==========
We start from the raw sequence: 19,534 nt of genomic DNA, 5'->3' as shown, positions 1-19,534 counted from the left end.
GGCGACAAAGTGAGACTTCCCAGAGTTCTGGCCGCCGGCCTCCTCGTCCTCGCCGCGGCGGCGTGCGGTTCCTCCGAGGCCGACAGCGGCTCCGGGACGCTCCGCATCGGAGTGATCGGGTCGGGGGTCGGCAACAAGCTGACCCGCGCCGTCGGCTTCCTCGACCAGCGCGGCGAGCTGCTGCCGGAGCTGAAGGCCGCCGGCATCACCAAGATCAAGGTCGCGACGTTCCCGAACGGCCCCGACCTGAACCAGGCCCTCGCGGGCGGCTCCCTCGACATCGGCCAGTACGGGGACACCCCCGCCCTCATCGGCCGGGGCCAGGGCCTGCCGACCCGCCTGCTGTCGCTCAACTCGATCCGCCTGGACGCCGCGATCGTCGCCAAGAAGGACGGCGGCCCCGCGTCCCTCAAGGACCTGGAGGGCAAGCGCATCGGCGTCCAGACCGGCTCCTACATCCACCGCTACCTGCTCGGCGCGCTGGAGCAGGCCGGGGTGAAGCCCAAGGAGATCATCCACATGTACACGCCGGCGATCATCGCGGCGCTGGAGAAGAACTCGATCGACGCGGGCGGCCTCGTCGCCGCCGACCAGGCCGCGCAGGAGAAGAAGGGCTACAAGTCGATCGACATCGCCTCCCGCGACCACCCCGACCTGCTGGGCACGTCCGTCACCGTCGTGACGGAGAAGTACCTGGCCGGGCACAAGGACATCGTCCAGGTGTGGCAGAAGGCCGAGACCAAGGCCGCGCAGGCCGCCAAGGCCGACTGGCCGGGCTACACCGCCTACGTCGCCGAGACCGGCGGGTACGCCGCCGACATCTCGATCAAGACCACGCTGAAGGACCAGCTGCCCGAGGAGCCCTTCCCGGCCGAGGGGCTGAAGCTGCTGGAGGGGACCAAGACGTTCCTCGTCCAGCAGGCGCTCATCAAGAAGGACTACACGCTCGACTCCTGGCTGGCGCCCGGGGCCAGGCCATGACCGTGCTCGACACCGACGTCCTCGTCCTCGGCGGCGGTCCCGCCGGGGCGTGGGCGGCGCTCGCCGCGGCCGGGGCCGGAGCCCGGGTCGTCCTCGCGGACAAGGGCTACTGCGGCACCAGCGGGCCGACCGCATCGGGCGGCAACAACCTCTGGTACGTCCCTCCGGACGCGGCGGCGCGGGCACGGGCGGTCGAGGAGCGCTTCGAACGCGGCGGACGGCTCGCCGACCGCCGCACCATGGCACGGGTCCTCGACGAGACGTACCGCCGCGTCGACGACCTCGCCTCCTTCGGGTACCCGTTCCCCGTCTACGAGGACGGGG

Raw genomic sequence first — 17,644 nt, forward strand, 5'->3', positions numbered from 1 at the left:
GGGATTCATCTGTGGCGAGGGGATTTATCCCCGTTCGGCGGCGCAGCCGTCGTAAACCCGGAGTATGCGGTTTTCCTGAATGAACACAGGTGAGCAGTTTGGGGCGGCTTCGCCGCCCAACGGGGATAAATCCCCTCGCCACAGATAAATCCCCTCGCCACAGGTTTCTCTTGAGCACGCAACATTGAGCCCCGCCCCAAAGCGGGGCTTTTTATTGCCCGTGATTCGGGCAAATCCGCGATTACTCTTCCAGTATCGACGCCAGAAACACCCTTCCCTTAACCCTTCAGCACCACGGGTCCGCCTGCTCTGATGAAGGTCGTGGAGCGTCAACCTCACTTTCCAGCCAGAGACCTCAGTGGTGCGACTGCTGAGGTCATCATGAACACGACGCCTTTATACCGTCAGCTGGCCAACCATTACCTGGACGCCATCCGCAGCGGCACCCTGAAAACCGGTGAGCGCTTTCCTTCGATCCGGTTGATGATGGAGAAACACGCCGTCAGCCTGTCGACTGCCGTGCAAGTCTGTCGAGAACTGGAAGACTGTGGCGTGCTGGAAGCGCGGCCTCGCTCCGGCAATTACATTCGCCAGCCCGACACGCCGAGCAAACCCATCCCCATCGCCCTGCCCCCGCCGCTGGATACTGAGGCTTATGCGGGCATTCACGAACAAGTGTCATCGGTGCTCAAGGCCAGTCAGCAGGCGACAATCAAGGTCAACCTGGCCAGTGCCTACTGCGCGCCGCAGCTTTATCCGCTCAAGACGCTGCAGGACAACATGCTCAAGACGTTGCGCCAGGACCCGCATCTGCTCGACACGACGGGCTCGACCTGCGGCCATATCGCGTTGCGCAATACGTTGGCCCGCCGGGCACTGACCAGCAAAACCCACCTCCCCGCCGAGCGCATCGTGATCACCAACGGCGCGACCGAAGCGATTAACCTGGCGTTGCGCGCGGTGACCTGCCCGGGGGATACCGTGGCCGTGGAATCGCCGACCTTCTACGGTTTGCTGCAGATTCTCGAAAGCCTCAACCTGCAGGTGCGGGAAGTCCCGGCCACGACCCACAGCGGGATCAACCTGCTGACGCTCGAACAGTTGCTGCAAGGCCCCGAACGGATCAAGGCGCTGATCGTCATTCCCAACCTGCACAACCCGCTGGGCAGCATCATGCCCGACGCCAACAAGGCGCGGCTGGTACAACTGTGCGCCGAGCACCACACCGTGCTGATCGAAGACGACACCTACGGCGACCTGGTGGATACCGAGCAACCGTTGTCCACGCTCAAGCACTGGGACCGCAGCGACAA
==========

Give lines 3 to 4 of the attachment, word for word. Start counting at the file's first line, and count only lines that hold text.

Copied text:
Raw genomic sequence first — 17,644 nt, forward strand, 5'->3', positions numbered from 1 at the left:
GGGATTCATCTGTGGCGAGGGGATTTATCCCCGTTCGGCGGCGCAGCCGTCGTAAACCCGGAGTATGCGGTTTTCCTGAATGAACACAGGTGAGCAGTTTGGGGCGGCTTCGCCGCCCAACGGGGATAAATCCCCTCGCCACAGATAAATCCCCTCGCCACAGGTTTCTCTTGAGCACGCAACATTGAGCCCCGCCCCAAAGCGGGGCTTTTTATTGCCCGTGATTCGGGCAAATCCGCGATTACTCTTCCAGTATCGACGCCAGAAACACCCTTCCCTTAACCCTTCAGCACCACGGGTCCGCCTGCTCTGATGAAGGTCGTGGAGCGTCAACCTCACTTTCCAGCCAGAGACCTCAGTGGTGCGACTGCTGAGGTCATCATGAACACGACGCCTTTATACCGTCAGCTGGCCAACCATTACCTGGACGCCATCCGCAGCGGCACCCTGAAAACCGGTGAGCGCTTTCCTTCGATCCGGTTGATGATGGAGAAACACGCCGTCAGCCTGTCGACTGCCGTGCAAGTCTGTCGAGAACTGGAAGACTGTGGCGTGCTGGAAGCGCGGCCTCGCTCCGGCAATTACATTCGCCAGCCCGACACGCCGAGCAAACCCATCCCCATCGCCCTGCCCCCGCCGCTGGATACTGAGGCTTATGCGGGCATTCACGAACAAGTGTCATCGGTGCTCAAGGCCAGTCAGCAGGCGACAATCAAGGTCAACCTGGCCAGTGCCTACTGCGCGCCGCAGCTTTATCCGCTCAAGACGCTGCAGGACAACATGCTCAAGACGTTGCGCCAGGACCCGCATCTGCTCGACACGACGGGCTCGACCTGCGGCCATATCGCGTTGCGCAATACGTTGGCCCGCCGGGCACTGACCAGCAAAACCCACCTCCCCGCCGAGCGCATCGTGATCACCAACGGCGCGACCGAAGCGATTAACCTGGCGTTGCGCGCGGTGACCTGCCCGGGGGATACCGTGGCCGTGGAATCGCCGACCTTCTACGGTTTGCTGCAGATTCTCGAAAGCCTCAACCTGCAGGTGCGGGAAGTCCCGGCCACGACCCACAGCGGGATCAACCTGCTGACGCTCGAACAGTTGCTGCAAGGCCCCGAACGGATCAAGGCGCTGATCGTCATTCCCAACCTGCACAACCCGCTGGGCAGCATCATGCCCGACGCCAACAAGGCGCGGCTGGTACAACTGTGCGCCGAGCACCACACCGTGCTGATCGAAGACGACACCTACGGCGACCTGGTGGATACCGAGCAACCGTTGTCCACGCTCAAGCACTGGGACCGCAGCGACAA